“The Canadian Multi Agency Risk Assessment Conference Model project will help WomanACT implement multi-agency high-risk domestic violence tables in three communities across Ontario. Building off the MARAC model, a successful model that has been used across the United Kingdom since 2003, the project brings together justice and community agencies to respond to cases in which women are at risk of serious harm and domestic homicide. The project is implementing the model in Grey Bruce County, Perth County and Toronto and will help reduce repeat victimization and connect women to the services and supports they need.”

Harmy Mendoza
Executive Director, Woman Abuse Council of Toronto (WomanAct)

“This project aims to invest in the critically needed skills and best practices for delivering video counselling to marginalized survivors of sexual violence. Our interviews with practitioners have identified the lack of best practices as a key barrier to adopting video counselling practices and developing more comprehensive and accessible modalities for supporting survivors. As a result, the project focuses on creating best practices to support individuals who identify as Indigenous, rural, youth, and survivors of color. Our organization and the gender-based violence sector recognize these four groups in particular, face significant additional barriers to accessing services. Additionally, COVID-19 has highlighted the critical need for these distance counselling practices specific to the needs of marginalized communities. We hope to share knowledge learned and adopted with other practitioners and community agencies, in order to improve professional growth and better serve our community as a whole.”

Maryam Pandi – Executive Director, Sexual Assault Centre of Kingston, Ontario

“Our Allies for Gender Equality project enables White Ribbon, along with our diverse feminist partners, to embed intersectionality and accountability within the field of engaging men and boys. Those that engage with men as allies in the prevention of gender-based violence and all forms of oppression will benefit from promising practices in the development of programming and organizational policies that are equitable and inclusive for all.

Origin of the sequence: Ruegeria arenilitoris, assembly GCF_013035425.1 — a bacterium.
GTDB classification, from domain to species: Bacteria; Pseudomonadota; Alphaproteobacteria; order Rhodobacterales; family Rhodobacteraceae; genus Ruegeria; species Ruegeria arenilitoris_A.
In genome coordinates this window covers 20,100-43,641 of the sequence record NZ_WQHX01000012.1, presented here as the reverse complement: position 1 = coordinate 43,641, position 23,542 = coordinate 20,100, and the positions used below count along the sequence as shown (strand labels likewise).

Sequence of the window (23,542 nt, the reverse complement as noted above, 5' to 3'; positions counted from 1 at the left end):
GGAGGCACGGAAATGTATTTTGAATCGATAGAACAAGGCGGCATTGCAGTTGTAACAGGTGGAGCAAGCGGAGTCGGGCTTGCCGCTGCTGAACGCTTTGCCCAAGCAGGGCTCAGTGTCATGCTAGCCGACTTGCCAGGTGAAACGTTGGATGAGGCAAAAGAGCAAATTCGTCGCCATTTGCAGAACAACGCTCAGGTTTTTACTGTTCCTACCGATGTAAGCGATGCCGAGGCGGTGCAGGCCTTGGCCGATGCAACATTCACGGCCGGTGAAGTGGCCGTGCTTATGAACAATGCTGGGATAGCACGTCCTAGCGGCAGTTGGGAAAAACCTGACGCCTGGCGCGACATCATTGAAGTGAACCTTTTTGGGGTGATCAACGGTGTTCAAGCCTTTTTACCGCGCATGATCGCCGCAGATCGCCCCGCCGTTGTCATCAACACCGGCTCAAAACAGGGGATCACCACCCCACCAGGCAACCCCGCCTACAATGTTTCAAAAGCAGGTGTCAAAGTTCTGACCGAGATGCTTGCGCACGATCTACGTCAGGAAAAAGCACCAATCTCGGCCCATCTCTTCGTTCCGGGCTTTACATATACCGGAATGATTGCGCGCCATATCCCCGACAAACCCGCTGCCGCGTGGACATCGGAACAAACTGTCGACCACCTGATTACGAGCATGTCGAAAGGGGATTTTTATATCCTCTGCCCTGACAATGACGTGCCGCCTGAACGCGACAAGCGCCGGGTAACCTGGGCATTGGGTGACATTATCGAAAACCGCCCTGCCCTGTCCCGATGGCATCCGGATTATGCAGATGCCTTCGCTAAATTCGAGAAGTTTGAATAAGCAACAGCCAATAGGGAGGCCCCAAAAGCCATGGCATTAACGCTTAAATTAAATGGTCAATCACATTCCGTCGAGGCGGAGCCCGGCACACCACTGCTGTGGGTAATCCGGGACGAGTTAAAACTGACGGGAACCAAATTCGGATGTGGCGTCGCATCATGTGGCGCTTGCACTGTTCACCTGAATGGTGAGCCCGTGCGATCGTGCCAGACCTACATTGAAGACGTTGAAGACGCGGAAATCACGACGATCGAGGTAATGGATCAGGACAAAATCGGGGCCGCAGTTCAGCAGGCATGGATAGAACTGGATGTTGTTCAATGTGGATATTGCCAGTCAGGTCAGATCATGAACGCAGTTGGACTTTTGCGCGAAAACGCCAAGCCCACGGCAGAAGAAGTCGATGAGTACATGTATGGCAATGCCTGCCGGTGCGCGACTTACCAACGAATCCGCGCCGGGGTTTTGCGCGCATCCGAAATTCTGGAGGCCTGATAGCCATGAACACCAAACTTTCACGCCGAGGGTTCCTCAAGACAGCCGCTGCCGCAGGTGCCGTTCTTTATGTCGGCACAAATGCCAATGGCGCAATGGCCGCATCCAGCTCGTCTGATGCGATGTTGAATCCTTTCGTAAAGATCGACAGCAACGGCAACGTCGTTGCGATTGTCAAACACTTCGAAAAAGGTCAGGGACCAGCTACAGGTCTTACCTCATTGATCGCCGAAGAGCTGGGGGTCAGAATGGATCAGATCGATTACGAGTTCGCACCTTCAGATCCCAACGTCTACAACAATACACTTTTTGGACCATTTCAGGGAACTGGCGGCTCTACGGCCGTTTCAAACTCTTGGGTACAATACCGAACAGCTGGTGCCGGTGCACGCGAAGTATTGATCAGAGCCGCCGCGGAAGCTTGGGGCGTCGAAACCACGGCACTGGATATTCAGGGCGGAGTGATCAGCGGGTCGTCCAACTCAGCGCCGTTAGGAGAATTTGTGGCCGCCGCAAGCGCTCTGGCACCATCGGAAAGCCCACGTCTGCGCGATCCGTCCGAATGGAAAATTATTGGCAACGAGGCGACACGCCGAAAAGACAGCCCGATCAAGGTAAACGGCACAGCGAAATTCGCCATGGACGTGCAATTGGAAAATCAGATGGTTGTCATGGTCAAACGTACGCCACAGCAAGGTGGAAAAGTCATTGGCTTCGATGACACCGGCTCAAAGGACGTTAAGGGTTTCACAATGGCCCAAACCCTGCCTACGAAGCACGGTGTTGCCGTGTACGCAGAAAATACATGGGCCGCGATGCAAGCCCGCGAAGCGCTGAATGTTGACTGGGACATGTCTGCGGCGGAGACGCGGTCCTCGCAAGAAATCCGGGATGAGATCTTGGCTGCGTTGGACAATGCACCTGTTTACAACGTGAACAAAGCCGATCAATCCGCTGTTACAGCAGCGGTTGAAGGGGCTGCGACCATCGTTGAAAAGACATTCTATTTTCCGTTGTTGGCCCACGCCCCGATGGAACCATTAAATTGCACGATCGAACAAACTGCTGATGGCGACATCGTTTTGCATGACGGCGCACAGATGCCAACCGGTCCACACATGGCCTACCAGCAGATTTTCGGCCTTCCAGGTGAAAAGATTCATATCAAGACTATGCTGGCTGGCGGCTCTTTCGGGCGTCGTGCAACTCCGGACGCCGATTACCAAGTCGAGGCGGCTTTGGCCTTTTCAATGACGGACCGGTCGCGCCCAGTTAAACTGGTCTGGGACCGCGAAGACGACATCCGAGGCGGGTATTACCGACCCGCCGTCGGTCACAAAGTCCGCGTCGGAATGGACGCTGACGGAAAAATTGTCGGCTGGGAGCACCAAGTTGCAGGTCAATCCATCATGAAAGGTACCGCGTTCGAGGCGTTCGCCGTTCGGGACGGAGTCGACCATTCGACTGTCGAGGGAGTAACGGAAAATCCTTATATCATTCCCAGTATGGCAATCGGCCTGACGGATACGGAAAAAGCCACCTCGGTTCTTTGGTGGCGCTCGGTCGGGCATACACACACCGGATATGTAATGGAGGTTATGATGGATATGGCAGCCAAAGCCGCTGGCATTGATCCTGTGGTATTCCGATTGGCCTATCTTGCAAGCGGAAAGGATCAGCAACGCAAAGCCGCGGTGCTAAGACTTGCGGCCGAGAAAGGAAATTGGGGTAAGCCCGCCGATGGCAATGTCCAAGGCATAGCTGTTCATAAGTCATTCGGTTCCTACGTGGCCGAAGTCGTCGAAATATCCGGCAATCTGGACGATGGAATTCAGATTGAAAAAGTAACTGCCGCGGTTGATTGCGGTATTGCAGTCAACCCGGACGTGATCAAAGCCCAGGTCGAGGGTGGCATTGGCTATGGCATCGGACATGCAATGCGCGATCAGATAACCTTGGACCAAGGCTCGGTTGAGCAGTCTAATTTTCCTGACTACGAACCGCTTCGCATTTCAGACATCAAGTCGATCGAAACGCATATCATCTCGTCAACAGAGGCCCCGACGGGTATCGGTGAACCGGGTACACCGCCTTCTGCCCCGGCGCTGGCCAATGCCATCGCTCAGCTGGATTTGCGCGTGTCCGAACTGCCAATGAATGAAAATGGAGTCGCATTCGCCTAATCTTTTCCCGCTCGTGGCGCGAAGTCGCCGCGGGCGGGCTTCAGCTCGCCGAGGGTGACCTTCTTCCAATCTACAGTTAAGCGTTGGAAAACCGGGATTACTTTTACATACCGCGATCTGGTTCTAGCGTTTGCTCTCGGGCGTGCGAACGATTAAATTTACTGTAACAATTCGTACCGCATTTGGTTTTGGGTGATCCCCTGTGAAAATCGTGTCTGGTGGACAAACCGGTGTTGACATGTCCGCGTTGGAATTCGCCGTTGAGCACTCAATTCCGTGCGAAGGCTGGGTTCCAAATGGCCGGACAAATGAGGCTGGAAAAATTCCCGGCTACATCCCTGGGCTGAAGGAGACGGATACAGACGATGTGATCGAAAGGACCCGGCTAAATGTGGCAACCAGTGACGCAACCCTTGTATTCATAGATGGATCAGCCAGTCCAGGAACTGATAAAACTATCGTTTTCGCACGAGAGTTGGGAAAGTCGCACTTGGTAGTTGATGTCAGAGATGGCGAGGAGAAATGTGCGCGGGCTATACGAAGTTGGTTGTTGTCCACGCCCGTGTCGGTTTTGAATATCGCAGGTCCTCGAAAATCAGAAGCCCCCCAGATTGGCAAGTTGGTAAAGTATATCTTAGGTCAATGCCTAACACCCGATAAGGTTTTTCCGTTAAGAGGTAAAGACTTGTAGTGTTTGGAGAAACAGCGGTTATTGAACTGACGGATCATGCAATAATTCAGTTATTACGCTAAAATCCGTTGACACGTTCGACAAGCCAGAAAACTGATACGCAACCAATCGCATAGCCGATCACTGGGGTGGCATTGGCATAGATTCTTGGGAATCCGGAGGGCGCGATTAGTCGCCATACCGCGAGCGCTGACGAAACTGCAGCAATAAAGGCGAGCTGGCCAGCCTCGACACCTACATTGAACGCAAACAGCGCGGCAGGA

White Ribbon’s Call to Men: Promote Gender Equality and Prevent Violence public education campaign will inspire men and young men across Canada to be agents of change in the social movement to end gender-based violence and discrimination, to seek help when needed, and to embrace their roles as allies in a modern era. Men will benefit from their stance on gender equity, our collective connectedness to humanity, and our value of human rights.”

Humberto Carolo - Executive Director of White Ribbon

Quick facts

  • More than 1,000 women’s shelters and sexual assault centres have received funding through the $100 million announced as part of the COVID-19 Economic Response Plan.

  • The Promising practices to support survivors and their families call for concepts is the largest amount of funding ever announced for programming to specifically support diverse groups of gender-based violence survivors and their families.

  • In June 2017, Women and Gender Equality Canada announced the first-ever federal Strategy to Prevent and Address Gender-Based Violence. The Government of Canada has invested over $200 million to prevent gender-based violence, support survivors and their families, and create more responsive legal and justice systems.

  • The Multi-Agency Risk Assessment Conference (MARAC) model has been tested and rolled out in more than 250 communities across the United Kingdom and will be adapted to ensure it meets the needs of diverse Canadian populations. Following testing and evaluation in an urban and rural or remote setting, a flexible and relevant blueprint of the model will be developed and disseminated across the country.

Associated links


Marie-Pier Baril
Press Secretary
Office of the Minister for Women and Gender Equality and Rural Economic Development


Media Relations
Women and Gender Equality Canada